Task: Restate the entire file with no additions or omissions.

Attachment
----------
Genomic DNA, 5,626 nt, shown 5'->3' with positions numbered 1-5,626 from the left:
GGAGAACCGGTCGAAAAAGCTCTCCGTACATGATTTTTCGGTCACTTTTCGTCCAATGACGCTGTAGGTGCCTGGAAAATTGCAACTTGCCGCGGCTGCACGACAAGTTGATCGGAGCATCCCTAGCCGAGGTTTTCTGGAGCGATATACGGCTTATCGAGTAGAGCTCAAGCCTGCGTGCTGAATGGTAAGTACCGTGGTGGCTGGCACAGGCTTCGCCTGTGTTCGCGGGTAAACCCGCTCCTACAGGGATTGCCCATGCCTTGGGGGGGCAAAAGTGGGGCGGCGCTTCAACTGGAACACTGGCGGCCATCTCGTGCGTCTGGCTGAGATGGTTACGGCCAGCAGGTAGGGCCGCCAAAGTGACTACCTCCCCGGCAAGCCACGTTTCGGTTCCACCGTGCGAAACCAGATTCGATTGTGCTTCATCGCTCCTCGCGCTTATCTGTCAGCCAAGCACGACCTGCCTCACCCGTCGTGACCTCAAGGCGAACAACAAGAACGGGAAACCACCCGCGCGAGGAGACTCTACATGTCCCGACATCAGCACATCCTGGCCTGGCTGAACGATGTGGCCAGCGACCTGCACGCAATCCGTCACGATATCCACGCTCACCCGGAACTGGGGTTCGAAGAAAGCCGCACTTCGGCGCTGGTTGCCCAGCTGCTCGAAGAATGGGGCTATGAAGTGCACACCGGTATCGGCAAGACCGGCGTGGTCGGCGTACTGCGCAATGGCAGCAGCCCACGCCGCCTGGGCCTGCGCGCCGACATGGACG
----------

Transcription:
Genomic DNA, 5,626 nt, shown 5'->3' with positions numbered 1-5,626 from the left:
GGAGAACCGGTCGAAAAAGCTCTCCGTACATGATTTTTCGGTCACTTTTCGTCCAATGACGCTGTAGGTGCCTGGAAAATTGCAACTTGCCGCGGCTGCACGACAAGTTGATCGGAGCATCCCTAGCCGAGGTTTTCTGGAGCGATATACGGCTTATCGAGTAGAGCTCAAGCCTGCGTGCTGAATGGTAAGTACCGTGGTGGCTGGCACAGGCTTCGCCTGTGTTCGCGGGTAAACCCGCTCCTACAGGGATTGCCCATGCCTTGGGGGGGCAAAAGTGGGGCGGCGCTTCAACTGGAACACTGGCGGCCATCTCGTGCGTCTGGCTGAGATGGTTACGGCCAGCAGGTAGGGCCGCCAAAGTGACTACCTCCCCGGCAAGCCACGTTTCGGTTCCACCGTGCGAAACCAGATTCGATTGTGCTTCATCGCTCCTCGCGCTTATCTGTCAGCCAAGCACGACCTGCCTCACCCGTCGTGACCTCAAGGCGAACAACAAGAACGGGAAACCACCCGCGCGAGGAGACTCTACATGTCCCGACATCAGCACATCCTGGCCTGGCTGAACGATGTGGCCAGCGACCTGCACGCAATCCGTCACGATATCCACGCTCACCCGGAACTGGGGTTCGAAGAAAGCCGCACTTCGGCGCTGGTTGCCCAGCTGCTCGAAGAATGGGGCTATGAAGTGCACACCGGTATCGGCAAGACCGGCGTGGTCGGCGTACTGCGCAATGGCAGCAGCCCACGCCGCCTGGGCCTGCGCGCCGACATGGACG